To avoid misunderstanding, I believe that encouraging bank lending in the current environment is well-intentioned, but the catalyst to lend may well be extrinsic to the capital framework, particularly in some form of government-initiated risk-sharing or back-stop arrangements. The framework in this sense needs to be accommodative of these efforts, and to a large extent it already is – in terms of risk weights and ECLs to government-guaranteed exposures – but this may not necessarily provide the motivation for banks to lend.
A slightly different lens, to which the earlier quote from the FSI alluded, might help us re-frame the question of bank lending as a macro- or system-level concern, whereas capital adequacy is principally and practically an issue for individual institutions.
This may explain the difficulty in designing incentives for banks that exhibit a degree of heterogeneity within the same system. A general framework that encourages all banks to lend but only leads to weaker banks drawing down their buffers while other banks refuse to expand their balance sheets would be a suboptimal outcome.
These lenses may not lead to any solution, but the perspective of history would teach us that banks that choose not to cooperate with their governments eventually see their advantages eroded by new entrants that are friendlier to government policy. Should new life be breathed into the old concept of the state-controlled or state-owned bank, or has the time arrived for the entry of BigTech in banking?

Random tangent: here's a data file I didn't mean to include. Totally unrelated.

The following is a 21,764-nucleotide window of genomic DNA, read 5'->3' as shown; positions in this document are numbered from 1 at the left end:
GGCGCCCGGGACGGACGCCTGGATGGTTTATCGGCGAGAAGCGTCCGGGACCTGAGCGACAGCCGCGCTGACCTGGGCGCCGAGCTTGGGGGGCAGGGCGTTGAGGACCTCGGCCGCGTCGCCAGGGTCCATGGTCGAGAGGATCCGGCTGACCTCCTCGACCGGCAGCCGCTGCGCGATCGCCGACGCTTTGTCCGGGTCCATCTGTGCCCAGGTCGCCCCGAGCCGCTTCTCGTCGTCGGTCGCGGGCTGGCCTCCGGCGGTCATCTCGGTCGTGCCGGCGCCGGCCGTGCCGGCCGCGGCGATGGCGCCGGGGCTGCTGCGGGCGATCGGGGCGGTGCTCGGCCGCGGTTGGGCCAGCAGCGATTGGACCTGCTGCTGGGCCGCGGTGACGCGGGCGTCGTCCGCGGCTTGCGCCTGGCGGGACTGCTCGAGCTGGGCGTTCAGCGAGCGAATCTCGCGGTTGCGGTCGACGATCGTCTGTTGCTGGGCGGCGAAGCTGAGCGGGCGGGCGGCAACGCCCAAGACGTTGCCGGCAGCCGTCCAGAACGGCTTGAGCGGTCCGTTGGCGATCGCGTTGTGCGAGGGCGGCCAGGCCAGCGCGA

Contours of a new design
This discussion has focused on the design of the risk-based capital framework, but there is vast scope to examine specific risk weights and the complex interaction of capital rules with liquidity and leverage ratios in more detail.
Some challenges to the effective modification of the existing framework have been outlined above, but what would the contours of a new design possibly look and feel like?
At risk of being the fool that rushes in where angels fear to tread, I would suggest the following considerations:
Folding the CCB into the Minimum CET1 requirement: In any discussion of drawing down the buffers the elephant in the room is the fact that the minimum CET1 ratio is set at only 4.5%. This was a great improvement on Basel II, but in today’s terms many would regard this level as too close (to zero) for comfort. Folding the CCB into the minimum ratio requirement would produce a minimum of 7%, which would be more consistent with market practice and expectations. However, this minimum requirement should also represent the maximum requirement in implementation, with all additional Pillar 1 elements being included within a buffer that sit on top of the new requirement.